Please use this identifier to cite or link to this item: https://ahro.austin.org.au/austinjspui/handle/1/10021
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dc.contributor.authorMilland, Julieen
dc.contributor.authorChristiansen, Daleen
dc.contributor.authorSandrin, Mauro Sen
dc.date.accessioned2015-05-15T23:20:39Z
dc.date.available2015-05-15T23:20:39Z
dc.date.issued2005-12-01en
dc.identifier.citationImmunology and Cell Biology; 83(6): 687-93en
dc.identifier.govdoc16266321en
dc.identifier.otherPUBMEDen
dc.identifier.urihttp://ahro.austin.org.au/austinjspui/handle/1/10021en
dc.description.abstractIn the early 1990s, the Galalpha(1,3)Gal carbohydrate linkage was found to be the major xenoepitope causing hyperacute rejection. This carbohydrate, the antibodies that bind to it, and the enzyme that produces it (alpha1,3-galactosyltransferase) were the foci of research by many groups. Nearly a decade later, alpha1,3-galactosyltransferase knockout pigs were finally produced; hyperacute rejection could be avoided in these pigs. Having achieved this goal, enthusiasm declined for the study of glycosyltransferases and their carbohydrate products. To examine whether this decline was premature, we evaluate whether gene deletion has indeed solved the initial rejection problem or, in fact, created new problems. This review addresses this by examining the impact of the gene deletion on cell surface carbohydrate. Surprisingly, Galalpha(1,3)Gal is still present in alpha1,3-galactosyltransferase knockout animals: it is possibly synthesized on lipid by iGb3 synthase. Furthermore, removal of alphaGal resulted in the exposure of the N-acetyllactosamine epitope. This exposed epitope can bind natural antibodies and perhaps should be capped by transgenic expression of another transferase. We believe the continued study of glycosyltransferases is essential to examine the new issues raised by the deletion of alpha1,3-galactosyltransferase.en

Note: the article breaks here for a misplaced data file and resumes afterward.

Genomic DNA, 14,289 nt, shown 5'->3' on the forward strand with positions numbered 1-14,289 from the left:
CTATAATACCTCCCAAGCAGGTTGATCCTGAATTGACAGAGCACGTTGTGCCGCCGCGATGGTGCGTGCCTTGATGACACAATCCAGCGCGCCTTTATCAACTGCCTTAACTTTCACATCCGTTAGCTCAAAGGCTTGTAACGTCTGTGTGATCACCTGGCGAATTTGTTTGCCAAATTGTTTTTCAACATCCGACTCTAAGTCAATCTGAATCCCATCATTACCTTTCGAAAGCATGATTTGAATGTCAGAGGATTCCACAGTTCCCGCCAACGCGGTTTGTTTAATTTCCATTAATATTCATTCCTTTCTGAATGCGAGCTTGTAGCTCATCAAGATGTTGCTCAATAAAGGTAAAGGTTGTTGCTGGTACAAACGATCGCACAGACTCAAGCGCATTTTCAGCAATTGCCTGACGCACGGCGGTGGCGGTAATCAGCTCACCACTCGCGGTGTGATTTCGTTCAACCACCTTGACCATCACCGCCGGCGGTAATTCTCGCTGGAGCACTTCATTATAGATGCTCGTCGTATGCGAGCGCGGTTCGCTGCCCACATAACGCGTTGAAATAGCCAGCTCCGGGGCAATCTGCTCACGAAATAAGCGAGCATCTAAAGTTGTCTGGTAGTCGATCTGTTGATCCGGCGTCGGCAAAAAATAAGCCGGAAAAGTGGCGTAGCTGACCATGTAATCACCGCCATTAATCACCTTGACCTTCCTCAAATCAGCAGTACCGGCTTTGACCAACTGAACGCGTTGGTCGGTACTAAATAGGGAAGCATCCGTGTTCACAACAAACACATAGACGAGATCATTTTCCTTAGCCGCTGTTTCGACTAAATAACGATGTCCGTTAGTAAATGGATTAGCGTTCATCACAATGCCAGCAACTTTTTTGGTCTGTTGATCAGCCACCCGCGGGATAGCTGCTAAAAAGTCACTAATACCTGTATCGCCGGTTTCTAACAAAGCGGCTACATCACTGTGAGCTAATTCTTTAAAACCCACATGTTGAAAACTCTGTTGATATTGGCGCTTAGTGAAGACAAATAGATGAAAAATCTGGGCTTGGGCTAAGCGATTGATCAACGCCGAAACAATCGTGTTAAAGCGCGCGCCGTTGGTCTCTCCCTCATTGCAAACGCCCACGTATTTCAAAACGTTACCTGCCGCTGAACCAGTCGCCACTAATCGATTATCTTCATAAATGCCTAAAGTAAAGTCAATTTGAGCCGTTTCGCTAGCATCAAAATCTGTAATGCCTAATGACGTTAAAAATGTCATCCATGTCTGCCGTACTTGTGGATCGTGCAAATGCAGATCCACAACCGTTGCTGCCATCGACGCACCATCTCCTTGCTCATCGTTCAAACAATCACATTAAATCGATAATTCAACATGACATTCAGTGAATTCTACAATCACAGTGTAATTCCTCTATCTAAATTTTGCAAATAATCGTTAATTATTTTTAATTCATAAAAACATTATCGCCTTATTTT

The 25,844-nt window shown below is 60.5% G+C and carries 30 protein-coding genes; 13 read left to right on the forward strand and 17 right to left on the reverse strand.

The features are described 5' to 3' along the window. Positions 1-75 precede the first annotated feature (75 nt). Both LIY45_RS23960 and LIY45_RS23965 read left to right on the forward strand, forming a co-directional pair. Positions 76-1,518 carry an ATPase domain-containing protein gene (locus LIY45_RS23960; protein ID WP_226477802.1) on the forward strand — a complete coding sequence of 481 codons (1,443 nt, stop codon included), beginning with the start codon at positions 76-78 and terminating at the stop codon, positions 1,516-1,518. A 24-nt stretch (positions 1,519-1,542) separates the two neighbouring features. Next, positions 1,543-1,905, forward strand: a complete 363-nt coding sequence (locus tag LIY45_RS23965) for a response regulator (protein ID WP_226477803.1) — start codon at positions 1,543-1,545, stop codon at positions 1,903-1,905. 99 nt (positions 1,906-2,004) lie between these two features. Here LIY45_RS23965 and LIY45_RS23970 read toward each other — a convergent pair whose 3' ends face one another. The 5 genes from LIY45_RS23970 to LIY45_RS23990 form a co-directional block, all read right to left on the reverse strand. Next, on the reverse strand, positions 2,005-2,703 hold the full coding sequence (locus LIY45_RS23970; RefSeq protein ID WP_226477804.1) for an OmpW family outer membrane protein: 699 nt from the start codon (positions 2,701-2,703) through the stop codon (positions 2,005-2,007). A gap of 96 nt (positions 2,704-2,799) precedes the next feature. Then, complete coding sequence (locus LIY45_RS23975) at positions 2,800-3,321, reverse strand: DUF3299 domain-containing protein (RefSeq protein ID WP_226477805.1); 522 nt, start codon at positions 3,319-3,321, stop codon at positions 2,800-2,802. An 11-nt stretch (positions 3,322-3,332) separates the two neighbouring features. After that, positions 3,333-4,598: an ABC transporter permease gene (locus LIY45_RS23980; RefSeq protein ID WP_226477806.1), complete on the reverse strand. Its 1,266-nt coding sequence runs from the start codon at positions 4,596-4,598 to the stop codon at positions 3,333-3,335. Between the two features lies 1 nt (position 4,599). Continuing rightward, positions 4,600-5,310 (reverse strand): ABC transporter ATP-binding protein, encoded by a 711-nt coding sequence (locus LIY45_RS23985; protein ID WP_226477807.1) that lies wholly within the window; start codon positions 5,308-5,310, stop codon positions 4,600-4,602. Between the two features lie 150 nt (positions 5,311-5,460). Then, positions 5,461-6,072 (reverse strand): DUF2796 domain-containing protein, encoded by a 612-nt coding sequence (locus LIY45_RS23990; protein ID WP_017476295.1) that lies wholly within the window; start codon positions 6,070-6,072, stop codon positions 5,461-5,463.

dc.language.isoenen
dc.subject.otherAnimalsen
dc.subject.otherGalactosyltransferases.deficiency.genetics.metabolismen
dc.subject.otherGlycosylationen
dc.subject.otherGraft Survival.immunologyen
dc.subject.otherHumansen
dc.subject.otherSwine.genetics.immunologyen
dc.subject.otherTransplantation, Heterologous.immunologyen
dc.titleAlpha1,3-galactosyltransferase knockout pigs are available for xenotransplantation: are glycosyltransferases still relevant?en
dc.typeJournal Articleen
dc.identifier.journaltitleImmunology and cell biologyen
dc.identifier.affiliationThe Austin Research Institute, Austin Health, Heidelberg, Victoria, Australiaen
dc.identifier.doi10.1111/j.1440-1711.2005.01398.xen
dc.description.pages687-93en
dc.relation.urlhttps://pubmed.ncbi.nlm.nih.gov/16266321en
dc.type.austinJournal Articleen
item.fulltextNo Fulltext-
item.openairetypeJournal Article-
item.languageiso639-1en-
item.cerifentitytypePublications-
item.grantfulltextnone-
item.openairecristypehttp://purl.org/coar/resource_type/c_18cf-
crisitem.author.deptSurgery (University of Melbourne)-
Appears in Collections:Journal articles
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